Wireworms in Turf
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Wireworms are worm-like larvae of click beetles (Elateridae). Larvae have a shiny and hardened appearance and can range in color from tan to dark brown, although they are generally slightly darker at both the anterior (head) and posterior ends (Figure 1). They range in length from 1/3 to 1/2 in and have three pairs of legs. The final segment at the posterior end can be forked on larger larvae. Adult click beetles are elongate, slender beetles with a tapered posterior end. Adults can range in size and color but have a shield-like structure (pronotum) the back corners of which stretch back into points. When placed on their backs, these beetles snap their thoracic segments which causes their bodies to flip up in the air in an effort to right themselves. This behavior produces a characteristic "click" noise.
Adults and larvae overwinter in the soil and emerge in early to mid-spring. They are generally active through the end of summer in NC. Females dig burrows around the base of plants and lay eggs that hatch within 2-4 weeks. Larvae can remain in that life stage for up to 3-4 years, depending on species. Generations will overlap throughout the year so it is possible to find all four life stages (egg, larva, pupa and adult) at one time in the soil.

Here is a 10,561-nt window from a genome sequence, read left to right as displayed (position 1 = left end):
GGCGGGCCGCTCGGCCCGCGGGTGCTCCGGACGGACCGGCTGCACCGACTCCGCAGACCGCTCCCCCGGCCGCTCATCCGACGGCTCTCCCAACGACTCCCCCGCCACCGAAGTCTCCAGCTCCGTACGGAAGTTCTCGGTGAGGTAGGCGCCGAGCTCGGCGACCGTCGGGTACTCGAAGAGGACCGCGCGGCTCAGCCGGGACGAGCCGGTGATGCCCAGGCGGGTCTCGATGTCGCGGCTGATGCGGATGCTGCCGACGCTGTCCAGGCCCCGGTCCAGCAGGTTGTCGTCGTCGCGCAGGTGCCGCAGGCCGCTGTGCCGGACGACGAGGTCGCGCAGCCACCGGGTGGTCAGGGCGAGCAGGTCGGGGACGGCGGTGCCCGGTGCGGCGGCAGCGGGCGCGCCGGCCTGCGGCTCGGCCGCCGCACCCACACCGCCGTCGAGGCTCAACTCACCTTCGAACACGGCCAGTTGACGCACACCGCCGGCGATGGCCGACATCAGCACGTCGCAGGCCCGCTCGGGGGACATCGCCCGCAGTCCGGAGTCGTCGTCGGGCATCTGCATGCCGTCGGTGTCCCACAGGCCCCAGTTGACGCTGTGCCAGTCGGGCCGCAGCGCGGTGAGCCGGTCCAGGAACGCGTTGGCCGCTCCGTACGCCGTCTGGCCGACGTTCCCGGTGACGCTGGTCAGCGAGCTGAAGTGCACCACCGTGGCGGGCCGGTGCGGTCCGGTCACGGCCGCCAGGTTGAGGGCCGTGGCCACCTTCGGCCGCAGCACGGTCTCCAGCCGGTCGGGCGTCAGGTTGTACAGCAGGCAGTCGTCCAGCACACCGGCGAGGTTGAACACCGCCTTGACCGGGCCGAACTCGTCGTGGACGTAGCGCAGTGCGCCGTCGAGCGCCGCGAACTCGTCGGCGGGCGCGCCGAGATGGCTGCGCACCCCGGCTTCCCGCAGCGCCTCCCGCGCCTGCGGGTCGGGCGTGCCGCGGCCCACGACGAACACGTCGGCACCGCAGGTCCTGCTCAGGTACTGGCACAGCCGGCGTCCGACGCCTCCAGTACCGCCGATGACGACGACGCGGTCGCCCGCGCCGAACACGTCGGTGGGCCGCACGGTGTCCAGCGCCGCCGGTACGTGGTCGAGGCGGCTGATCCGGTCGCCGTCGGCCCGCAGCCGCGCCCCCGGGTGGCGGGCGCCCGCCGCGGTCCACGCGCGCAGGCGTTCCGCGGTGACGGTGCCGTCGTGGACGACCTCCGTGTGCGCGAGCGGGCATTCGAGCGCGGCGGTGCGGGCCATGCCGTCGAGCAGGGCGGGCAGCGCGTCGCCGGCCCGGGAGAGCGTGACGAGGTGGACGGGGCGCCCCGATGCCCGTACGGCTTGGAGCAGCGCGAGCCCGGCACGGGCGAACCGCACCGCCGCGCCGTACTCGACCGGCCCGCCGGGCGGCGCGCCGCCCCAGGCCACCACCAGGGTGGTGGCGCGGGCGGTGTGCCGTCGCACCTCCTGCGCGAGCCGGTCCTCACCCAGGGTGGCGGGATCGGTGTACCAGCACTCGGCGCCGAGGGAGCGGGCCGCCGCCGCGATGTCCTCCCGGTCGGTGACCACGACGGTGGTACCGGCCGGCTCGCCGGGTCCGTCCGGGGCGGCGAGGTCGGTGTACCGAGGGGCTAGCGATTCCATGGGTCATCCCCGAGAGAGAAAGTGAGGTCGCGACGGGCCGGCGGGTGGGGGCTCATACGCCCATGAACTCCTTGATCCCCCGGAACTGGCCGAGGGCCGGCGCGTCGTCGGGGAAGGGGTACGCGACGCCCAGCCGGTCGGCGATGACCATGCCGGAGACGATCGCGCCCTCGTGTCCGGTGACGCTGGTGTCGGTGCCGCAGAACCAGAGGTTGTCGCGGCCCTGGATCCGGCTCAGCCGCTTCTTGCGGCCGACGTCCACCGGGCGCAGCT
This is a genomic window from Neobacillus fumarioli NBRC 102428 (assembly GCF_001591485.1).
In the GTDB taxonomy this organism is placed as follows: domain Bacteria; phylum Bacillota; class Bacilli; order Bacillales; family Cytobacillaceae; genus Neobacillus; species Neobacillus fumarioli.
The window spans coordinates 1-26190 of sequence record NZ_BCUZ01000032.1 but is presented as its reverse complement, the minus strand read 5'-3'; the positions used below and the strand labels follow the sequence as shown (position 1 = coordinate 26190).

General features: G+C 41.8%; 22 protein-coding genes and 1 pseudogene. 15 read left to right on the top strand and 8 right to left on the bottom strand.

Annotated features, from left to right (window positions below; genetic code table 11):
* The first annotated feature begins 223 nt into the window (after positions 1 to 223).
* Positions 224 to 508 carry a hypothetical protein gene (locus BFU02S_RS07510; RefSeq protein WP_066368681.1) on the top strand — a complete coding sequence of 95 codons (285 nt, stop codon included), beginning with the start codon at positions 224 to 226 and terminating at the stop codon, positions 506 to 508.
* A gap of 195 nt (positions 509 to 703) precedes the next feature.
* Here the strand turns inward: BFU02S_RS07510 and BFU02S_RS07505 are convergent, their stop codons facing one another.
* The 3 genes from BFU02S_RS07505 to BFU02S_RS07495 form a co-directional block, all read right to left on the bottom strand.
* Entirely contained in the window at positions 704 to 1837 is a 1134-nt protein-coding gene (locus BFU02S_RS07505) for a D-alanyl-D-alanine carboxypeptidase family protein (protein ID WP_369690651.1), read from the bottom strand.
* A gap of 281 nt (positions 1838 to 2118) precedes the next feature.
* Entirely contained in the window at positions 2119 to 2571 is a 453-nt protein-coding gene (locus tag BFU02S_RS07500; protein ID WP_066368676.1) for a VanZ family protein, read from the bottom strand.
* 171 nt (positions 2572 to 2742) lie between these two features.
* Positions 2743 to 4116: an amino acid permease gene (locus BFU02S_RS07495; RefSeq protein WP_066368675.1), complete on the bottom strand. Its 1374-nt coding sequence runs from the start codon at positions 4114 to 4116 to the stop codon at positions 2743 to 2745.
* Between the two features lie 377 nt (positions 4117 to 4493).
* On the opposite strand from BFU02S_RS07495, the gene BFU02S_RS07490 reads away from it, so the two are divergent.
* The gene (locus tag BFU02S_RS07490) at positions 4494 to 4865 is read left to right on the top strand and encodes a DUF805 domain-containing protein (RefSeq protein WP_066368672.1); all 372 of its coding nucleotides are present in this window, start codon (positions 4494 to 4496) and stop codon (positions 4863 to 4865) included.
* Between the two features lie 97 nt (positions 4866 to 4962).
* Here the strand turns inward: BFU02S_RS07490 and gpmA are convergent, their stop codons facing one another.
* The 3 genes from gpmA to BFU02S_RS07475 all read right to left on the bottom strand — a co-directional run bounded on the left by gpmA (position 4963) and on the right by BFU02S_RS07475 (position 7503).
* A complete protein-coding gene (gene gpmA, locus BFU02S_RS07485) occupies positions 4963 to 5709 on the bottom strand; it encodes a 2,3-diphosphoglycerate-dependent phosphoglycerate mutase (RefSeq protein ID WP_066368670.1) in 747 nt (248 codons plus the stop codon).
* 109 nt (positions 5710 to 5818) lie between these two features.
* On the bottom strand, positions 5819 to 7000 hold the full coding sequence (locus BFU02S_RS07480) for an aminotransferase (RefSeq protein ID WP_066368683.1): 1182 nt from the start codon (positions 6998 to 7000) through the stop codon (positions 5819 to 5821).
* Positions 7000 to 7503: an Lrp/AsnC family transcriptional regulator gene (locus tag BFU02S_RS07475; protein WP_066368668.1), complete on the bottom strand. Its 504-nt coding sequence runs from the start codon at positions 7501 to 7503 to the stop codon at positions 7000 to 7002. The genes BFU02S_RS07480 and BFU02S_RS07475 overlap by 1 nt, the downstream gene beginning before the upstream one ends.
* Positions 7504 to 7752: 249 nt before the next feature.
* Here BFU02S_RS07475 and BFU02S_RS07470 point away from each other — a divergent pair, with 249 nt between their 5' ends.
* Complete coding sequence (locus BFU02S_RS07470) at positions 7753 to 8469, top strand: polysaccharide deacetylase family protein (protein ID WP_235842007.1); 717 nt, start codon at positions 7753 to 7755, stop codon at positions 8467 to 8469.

Only wireworms (larvae) are pests of turfgrass, the adults do not cause damage. Wireworms feed on the roots and crowns of plants, causing irregular patches of yellowing (Figure 2), stunted growth, and necrosis. Damage is most evident in the fall but can occur at any time insects are active. Wireworms will also feed on seeds and seedlings so newly-seeded stands are more likely to show damage symptoms.
Soil sampling: Use either a cup cutter, shovel or sod cutter to sample a fixed area of turfgrass. If using a cup cutter or shovel, slowly break apart the soil, and examine the lower 1-3 inches (2.5-7.6 centimeters) for wireworms. If using a sod cutter, roll back the turf like a mat. Slowly rake through the soil and examine for insects. If possible, time your sampling to follow a rainfall event as wireworms are likely to be closer to the soil surface.
Healthy turfgrass is less likely to show symptoms of damage. Fertilize, irrigate and conduct regular soil analysis testing to minimize plant stress and maintain a healthy turf stand.
Many products used for wireworm control are restricted-use and intended for agricultural use only. Active ingredients that can be used for wireworm control in home lawns include: bifenthrin, pyrethrins, and zeta-cypermethrin. Be sure to apply insecticides when the wireworms (larval life stage) are present in the soil.